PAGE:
Once upon a rainy Wednesday four UNISG students set out on the 9:44 train headed for Bologna with a taste for adventure and the world’s best ragu. Armed with only their wits, an umbrella and a few hastily written restaurant recos, the foursome arrived at Bologna Centrale ready for whatever the Gods of Ragu threw their way.
They splashed and slipped their way onto the shadowy, but dry covered sidewalks busy visualizing blue skies and sun. “It’s not Bologna’s fault it’s dreary and rainy out! Pretend it’s sunny to be fair,” they implored each other.
It quickly became clear though that no such tricks of the mind were necessary. Bologna’s secrets and charm can’t be so easily undone by cloudy skies and a few raindrops.
- While porticoes were originally common in many European cities, most were either torn down or destroyed over time. Bologna’s have stood the test of time mostly due to their utility during the 1200s when thousands of students congregated in Bologna. The second floor of the adjacent structures were used for student housing, the bottom floor used for shops. Porticoes increased the stability and durability of the building and provided shelter from the elements at the same time.
The group’s first stop were the city’s renowned produce and meat markets. Feeling like uncharted territory exuding unfamiliar smells the stalls were a visual tangle of vibrant never-before-seen textures, shapes and hues. As they meandered through the narrow walkways the girls were stunned and invigorated by their discoveries, but also a little uneasy. Bologna’s markets held more unfamiliar fruit and veg than ones they could name. Making research notes for later and with heads held high, they pushed forward.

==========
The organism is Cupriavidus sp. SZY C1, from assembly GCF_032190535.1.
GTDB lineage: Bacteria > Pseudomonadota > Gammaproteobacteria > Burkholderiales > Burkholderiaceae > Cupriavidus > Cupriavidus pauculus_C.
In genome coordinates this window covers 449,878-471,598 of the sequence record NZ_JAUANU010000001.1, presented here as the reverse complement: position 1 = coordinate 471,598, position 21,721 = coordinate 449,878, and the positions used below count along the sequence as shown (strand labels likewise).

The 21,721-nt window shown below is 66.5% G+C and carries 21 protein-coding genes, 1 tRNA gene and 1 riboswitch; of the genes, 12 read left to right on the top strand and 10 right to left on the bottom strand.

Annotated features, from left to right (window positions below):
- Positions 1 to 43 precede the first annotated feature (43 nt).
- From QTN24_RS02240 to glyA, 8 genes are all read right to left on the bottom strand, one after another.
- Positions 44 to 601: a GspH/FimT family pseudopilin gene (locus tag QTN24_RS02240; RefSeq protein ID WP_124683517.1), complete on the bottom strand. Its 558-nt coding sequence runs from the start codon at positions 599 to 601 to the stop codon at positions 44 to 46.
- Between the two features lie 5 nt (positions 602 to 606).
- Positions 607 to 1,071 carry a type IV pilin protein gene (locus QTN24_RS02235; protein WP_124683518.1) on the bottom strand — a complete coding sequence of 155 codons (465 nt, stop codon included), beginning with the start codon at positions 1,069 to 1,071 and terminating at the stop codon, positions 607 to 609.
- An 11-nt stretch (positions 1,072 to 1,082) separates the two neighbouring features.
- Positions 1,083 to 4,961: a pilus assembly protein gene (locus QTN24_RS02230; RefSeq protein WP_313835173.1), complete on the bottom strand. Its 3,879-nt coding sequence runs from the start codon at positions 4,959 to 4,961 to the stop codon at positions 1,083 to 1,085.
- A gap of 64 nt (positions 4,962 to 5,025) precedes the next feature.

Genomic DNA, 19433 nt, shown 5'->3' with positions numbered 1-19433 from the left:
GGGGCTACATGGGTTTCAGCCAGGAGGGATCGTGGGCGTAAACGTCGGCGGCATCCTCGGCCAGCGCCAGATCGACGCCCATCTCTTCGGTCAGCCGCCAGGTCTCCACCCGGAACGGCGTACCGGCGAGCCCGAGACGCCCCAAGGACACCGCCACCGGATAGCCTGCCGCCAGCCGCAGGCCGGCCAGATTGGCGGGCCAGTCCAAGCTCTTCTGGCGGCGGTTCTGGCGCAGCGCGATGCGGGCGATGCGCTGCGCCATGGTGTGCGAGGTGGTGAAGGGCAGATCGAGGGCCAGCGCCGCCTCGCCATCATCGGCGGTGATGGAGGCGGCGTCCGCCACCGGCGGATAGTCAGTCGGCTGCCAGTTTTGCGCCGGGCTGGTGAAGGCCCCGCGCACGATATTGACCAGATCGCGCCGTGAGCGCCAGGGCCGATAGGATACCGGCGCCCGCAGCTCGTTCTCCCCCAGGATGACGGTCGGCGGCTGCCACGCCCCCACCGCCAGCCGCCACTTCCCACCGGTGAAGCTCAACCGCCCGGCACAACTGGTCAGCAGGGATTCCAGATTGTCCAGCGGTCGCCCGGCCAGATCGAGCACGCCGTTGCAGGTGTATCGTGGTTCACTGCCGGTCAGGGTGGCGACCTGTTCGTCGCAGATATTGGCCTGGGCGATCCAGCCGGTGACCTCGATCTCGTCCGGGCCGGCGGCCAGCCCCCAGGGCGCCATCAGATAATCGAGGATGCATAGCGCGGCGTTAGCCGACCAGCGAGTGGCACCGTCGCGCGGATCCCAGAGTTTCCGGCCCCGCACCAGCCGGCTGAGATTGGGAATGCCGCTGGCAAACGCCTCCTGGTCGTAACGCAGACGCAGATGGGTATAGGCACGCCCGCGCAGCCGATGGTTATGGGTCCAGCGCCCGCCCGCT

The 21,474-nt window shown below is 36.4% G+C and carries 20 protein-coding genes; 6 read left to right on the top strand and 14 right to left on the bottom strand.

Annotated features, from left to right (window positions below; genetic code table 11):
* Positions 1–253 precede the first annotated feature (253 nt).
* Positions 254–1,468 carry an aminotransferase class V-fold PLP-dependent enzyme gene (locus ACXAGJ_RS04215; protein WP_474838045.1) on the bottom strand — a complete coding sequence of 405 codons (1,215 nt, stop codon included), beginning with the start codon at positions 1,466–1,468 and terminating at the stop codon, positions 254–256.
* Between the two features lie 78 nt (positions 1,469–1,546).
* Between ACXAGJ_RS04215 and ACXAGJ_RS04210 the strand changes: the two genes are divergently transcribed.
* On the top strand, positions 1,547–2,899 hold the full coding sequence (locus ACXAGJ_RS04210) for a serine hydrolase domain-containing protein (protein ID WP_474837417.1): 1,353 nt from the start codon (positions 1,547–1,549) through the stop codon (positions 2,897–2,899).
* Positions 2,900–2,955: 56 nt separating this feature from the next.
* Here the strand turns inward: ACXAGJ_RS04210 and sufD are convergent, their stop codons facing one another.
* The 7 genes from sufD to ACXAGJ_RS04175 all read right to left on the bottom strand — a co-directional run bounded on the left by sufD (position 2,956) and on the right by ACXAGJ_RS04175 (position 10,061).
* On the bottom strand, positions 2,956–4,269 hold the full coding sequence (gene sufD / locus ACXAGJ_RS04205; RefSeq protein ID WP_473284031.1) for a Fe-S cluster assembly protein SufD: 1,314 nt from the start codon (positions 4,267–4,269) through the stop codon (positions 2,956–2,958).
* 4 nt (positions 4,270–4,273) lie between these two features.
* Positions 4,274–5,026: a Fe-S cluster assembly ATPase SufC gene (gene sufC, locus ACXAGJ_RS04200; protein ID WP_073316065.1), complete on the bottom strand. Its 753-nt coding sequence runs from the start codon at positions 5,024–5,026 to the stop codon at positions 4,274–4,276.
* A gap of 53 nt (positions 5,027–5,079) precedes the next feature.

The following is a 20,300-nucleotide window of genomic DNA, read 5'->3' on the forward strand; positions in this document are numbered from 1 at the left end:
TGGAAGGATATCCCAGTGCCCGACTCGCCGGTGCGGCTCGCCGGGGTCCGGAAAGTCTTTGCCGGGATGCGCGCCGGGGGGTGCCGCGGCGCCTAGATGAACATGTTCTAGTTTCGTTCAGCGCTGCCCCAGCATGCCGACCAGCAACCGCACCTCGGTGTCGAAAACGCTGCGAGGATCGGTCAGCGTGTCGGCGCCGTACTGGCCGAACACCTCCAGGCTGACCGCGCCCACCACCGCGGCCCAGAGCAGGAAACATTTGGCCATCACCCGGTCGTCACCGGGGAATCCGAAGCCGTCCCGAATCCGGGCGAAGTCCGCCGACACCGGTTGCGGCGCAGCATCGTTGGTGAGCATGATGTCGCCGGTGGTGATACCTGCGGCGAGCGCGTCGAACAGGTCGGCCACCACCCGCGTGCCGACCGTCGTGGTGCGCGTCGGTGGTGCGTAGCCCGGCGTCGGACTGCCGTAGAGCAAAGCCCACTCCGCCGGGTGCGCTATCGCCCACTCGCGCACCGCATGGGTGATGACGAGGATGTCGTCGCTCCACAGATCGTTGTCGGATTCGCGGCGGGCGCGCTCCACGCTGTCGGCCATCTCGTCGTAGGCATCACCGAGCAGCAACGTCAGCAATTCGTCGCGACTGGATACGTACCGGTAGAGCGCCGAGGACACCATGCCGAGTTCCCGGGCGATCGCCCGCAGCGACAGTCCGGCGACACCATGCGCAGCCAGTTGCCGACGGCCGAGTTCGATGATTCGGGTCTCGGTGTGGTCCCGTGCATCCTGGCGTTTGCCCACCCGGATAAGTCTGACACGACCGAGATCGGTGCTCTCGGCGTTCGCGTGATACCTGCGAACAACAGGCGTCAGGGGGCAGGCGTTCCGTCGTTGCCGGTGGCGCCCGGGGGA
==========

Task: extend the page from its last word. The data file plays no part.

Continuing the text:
The scent of fresh fish lured them toward their next stop. Down narrow cobblestone alleyways they went, careful not to make any false moves. Squids and sepia, covered in a fresh coat of ink looked braced, ready for battle against unassuming tourists.
Babe the Pig and the rest of his barnyard friends also looked farm fresh, however unready for combat they might also appear.
As a final test of their culinary endurance they embarked toward Via Cartoleria, 10, home of the ragu promised to change their lives, or so fellow students and The New York Times food section told them.
Drogheria Della Rosa was so much more than really (really) good ragu thanks to owner/live entertainer Emanuele Addone. There was drama, (NEVER refuse a cured meat starter when in Emilia-Romagna), lots of hugging/extended head locks (see photographic evidence), lessons on good parenting (let your children follow their dreams) and, oh right, a guided tour through Bologna’s culinary traditions.
In between scoldings for refusing the prosciutto and culatello and discussing our astrological signs, Emanuele got down to the serious business at hand. Five types of pasta were shared among the four, including tortelli stuffed with zucchini blossoms, stracchino and squaquerone cheeses, tagliatelle with mushroom ragu, eggplant ravioli with fresh tomato sauce and last, lasagna, and tagliatelle classiche al ragu.
According to Emanuele, ragu was historically made with milk and without tomatoes, which were only added when the Spanish brought them over in the 15th century. Today a small amount of tomatoes are used, but absolutely no cream or milk. Simple intense flavors, in a harmonious balance of texture is the best way to describe the dish. With the addition of the yolks, the noodles were elastic yet toothsome, the perfect conveyor for the hearty sauce. The ragu leverages the minimal amount of tomato only to showcase the slow cooked sweetness of the beef and saltiness of the pork.
Throughout the three and a half hour lunch a number of offenses were attempted in operation “Ingredient List.”Unfortunately for the world the girls were on the losing side of that battle. But, while one battle may have been lost, the four agreed that the war had been won. Bologna had successfully stolen their hearts.
Drogheria Della Rossa
Via Cartoleria, 10, Bologna, 40127